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Queen's Speech: David Cameron shrugs off Labour's jibes his 'Zombie coalition' just marking time

By Andrew Woodcock

David Cameron has sought to shrug off Labour jibes that he is heading a "zombie" administration, telling MPs that the Queen's Speech put forward the "packed programme of a busy and radical Government".

The legislative programme for the final year of the coalition, outlined by the Queen at the State opening of Parliament, contained only 11 new Bills, prompting accusations that Conservative and Liberal Democrat ministers will simply be marking time until they do battle with one another at the General Election in May 2015.

At the heart of the programme were pension reforms, which Mr Cameron and Deputy Prime Minister Nick Clegg described as a "revolution" that would effect the most radical transformation ever of the system of support for the elderly, by abolishing the requirement for them to buy annuities and allowing workers to join Dutch-style collective schemes.

Other legislation planned for the next 10 months includes protections for have-a-go heroes and volunteers, support for shale gas fracking, cuts in red tape for small businesses, tax-free childcare worth £2,000 a year per child for parents, moves to outlaw modern-day slavery and planning reforms to free up land for housing.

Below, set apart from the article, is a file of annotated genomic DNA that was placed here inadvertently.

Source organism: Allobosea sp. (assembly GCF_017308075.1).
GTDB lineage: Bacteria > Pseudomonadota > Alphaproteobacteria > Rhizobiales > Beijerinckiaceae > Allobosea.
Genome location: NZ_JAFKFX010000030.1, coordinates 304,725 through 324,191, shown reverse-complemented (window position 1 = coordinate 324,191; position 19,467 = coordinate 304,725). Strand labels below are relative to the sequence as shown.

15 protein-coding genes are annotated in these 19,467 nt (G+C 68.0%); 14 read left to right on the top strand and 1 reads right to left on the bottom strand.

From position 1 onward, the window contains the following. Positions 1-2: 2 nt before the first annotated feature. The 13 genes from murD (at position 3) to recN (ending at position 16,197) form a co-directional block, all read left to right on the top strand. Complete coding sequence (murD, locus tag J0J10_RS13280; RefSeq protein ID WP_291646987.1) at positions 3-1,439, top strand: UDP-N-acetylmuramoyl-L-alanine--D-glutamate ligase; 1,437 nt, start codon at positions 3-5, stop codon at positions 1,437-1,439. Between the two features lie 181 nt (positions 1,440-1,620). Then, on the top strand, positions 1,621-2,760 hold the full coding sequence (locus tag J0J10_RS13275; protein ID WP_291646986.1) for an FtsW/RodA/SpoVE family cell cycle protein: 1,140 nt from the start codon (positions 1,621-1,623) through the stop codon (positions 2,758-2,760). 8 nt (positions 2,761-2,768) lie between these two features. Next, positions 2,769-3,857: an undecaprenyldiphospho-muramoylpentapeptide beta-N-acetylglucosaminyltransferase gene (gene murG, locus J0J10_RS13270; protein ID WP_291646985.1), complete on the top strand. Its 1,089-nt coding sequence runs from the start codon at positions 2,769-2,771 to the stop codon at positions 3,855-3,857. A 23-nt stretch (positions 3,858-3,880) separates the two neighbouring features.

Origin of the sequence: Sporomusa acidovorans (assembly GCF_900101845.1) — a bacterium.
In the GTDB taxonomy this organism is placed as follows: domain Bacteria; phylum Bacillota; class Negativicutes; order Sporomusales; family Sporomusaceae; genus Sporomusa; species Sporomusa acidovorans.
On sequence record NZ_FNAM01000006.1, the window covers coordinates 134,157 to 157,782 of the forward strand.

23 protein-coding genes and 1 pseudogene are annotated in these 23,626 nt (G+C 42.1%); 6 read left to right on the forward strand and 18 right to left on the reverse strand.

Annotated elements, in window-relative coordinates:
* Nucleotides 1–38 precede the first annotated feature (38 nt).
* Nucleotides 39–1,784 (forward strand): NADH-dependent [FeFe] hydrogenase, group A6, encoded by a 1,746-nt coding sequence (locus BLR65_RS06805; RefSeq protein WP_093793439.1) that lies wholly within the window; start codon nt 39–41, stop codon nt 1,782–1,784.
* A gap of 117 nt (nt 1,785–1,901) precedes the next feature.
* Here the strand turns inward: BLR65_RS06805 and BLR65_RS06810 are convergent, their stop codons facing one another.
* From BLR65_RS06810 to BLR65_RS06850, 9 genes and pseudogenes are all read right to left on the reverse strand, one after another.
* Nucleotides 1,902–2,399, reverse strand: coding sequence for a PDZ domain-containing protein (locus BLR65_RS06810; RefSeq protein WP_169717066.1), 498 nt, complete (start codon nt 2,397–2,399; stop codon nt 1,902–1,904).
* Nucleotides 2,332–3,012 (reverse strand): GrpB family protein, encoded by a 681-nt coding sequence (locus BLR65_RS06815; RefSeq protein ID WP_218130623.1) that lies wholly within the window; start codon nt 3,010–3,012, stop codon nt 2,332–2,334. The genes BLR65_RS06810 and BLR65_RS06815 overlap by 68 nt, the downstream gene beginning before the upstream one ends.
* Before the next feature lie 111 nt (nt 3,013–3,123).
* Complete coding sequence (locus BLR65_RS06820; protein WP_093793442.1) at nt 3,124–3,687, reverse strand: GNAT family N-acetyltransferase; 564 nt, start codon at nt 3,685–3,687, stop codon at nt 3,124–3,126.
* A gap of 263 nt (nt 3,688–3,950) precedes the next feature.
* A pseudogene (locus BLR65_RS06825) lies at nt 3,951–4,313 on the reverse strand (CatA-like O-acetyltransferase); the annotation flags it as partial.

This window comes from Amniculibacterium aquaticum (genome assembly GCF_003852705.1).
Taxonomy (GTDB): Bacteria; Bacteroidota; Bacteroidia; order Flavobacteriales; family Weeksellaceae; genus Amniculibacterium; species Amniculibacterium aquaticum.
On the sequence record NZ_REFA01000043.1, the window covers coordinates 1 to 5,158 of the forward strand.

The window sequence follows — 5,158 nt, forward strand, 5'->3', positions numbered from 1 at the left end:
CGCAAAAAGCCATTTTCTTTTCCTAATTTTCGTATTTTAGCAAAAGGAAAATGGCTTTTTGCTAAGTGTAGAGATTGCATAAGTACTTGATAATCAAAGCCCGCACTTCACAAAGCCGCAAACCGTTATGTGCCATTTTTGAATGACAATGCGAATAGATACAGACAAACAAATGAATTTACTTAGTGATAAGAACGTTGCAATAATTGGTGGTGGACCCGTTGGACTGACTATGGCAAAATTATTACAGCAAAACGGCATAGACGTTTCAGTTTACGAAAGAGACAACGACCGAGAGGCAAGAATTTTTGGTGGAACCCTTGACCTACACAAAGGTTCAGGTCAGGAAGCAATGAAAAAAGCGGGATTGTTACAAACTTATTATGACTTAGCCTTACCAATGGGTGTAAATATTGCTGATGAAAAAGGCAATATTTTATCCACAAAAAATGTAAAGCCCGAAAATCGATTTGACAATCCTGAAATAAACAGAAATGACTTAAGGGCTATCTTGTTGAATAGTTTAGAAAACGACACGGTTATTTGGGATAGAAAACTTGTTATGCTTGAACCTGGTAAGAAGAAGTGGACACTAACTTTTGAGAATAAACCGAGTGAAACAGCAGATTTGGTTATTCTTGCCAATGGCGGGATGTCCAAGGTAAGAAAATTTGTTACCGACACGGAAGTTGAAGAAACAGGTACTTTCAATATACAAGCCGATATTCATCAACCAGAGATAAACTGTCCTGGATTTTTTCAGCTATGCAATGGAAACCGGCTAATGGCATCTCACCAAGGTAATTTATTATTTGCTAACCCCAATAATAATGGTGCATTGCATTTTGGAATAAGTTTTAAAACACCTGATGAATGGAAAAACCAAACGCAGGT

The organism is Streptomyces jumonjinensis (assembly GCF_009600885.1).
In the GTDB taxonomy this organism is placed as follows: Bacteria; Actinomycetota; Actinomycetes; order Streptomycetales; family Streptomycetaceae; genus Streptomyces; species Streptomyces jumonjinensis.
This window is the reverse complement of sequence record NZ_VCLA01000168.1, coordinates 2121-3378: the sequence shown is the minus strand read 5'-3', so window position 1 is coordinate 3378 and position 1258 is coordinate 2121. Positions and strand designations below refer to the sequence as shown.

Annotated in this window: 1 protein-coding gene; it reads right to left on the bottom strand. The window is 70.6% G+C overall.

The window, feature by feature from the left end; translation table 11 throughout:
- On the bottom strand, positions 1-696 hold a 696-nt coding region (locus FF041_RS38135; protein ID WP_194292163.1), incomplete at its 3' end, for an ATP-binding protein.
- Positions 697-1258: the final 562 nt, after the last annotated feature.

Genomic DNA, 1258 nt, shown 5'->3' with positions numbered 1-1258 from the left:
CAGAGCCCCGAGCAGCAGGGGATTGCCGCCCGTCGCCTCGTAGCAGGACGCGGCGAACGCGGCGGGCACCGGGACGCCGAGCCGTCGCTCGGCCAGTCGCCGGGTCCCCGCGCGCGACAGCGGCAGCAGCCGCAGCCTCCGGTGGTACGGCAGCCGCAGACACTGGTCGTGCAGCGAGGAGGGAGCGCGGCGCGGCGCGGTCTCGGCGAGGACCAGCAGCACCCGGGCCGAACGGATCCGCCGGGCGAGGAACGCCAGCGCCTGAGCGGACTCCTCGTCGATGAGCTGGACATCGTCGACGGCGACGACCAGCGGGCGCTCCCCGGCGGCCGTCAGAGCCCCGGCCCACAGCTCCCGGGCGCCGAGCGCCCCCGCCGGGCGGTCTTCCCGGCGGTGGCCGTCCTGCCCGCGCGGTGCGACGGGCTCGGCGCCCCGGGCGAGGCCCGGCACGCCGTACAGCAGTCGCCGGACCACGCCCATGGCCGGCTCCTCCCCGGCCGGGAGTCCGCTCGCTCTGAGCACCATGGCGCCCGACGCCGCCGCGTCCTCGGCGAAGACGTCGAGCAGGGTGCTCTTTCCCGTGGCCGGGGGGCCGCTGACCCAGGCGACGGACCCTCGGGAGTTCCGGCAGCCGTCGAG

Much of it will only apply to England and Wales.

But one eye-catching promise risked backfiring on the Government, as a high-profile Tory advocate of the power for voters to "recall" misbehaving MPs dismissed a proposed law as "meaningless".

Zac Goldsmith warned that the Recall of MPs Bill would fuel public cynicism about politics, by allowing voters to launch a petition to demand a by-election only after the Commons has resolved that a member is guilty of "serious wrong-doing" or if the MP is jailed for less than 12 months.

Labour leader Ed Miliband said that recent elections – in which all three mainstream parties fared poorly – showed that Parliament was facing "a battle for relevance, legitimacy and standing in the eyes of the public".

And Mr Miliband warned: "We need to rise to this challenge but this Queen's Speech doesn't do it."